Why Aren’t There More Comic Books For Kids?
Start writing a post

Why Aren’t There More Comic Books For Kids?

The shift to mature comics may have lost some readers

Why Aren’t There More Comic Books For Kids?


Stern faces talking about dire, complex situations.

Grotesque screams as guns and lightsabers ripped people apart.

This was my first impression of comic books, back when I got my first one in the early 2000’s.

It was a 2004 issue of “Star Wars Tales,” which means I must have been 8 years old at the time.

Living in a smallish town in Germany, I didn’t have the same access many American kids have to comics.

But I had a lot of quasi-big brothers, U.S. Air Force guys my parents worked with. They occasionally indulged me with comic books they bought on their air bases.

These presents delighted me. And confused me.

On the one hand, I learned to love the comic book format and Star Wars.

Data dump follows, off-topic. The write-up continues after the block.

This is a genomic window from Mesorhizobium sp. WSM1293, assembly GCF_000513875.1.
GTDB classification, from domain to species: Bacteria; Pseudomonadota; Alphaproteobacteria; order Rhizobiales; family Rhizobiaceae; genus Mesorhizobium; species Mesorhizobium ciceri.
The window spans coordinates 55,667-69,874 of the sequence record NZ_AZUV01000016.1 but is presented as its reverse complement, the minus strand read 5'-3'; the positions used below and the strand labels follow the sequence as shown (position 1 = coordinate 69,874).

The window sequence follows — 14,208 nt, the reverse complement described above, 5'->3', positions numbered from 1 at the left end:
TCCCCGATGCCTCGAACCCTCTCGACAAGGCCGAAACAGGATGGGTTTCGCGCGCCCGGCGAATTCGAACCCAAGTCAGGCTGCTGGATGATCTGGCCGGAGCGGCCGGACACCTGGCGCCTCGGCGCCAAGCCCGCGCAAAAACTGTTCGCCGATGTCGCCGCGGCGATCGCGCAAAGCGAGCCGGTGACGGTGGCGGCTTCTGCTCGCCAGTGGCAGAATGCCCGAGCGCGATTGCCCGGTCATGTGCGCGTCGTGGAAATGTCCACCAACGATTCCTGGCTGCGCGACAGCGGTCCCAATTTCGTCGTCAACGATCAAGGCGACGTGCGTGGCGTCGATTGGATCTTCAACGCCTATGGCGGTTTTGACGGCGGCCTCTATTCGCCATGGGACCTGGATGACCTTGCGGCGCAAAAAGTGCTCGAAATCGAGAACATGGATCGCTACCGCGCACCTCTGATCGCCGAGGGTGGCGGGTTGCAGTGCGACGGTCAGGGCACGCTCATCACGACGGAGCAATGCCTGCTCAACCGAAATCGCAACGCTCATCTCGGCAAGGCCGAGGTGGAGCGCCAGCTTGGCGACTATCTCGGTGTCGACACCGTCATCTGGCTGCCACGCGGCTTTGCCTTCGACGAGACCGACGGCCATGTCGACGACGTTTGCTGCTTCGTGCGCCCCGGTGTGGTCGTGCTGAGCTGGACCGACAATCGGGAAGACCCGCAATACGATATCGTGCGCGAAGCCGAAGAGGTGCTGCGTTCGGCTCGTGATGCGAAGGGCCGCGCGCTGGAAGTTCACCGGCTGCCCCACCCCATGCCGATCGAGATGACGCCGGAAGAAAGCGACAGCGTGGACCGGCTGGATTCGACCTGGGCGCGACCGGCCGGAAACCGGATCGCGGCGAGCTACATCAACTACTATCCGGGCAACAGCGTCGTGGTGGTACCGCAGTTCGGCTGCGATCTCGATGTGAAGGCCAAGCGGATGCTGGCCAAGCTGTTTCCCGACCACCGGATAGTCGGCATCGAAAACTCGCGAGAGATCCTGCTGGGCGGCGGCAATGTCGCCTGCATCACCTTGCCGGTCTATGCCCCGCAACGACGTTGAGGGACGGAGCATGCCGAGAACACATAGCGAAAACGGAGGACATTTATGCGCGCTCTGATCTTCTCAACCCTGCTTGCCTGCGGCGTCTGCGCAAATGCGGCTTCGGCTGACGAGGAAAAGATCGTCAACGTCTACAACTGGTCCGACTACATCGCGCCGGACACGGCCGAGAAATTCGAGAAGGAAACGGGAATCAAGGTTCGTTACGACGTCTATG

Even today, it’s hard to think how I feel about the Star Wars prequels without thinking about the “Empire” and “Star Wars Tales” comics that introduced me to that universe.

On the other hand, I never fully understood most of those comic books.

I eventually started checking out comics from the library, and transferred from reading mostly Star Wars comics to reading DC and Marvel stuff.

I found these comics a little easier to understand, but everything still seemed dark and weird.

“Man of Steel” comics had creepy villains with motivations I couldn’t understand.

“Batman” comics had hookers and street gangs, topics I didn’t understand at the time.

The first Spider-Man comic I read featured what appeared to be someone getting consumed by spiders.

None of these stories were necessarily disturbing, but they were certainly written for teenagers and therefore hard for 8-year-old me to understand.

The moment I really started understanding comics came some years later, after my family moved back to the States.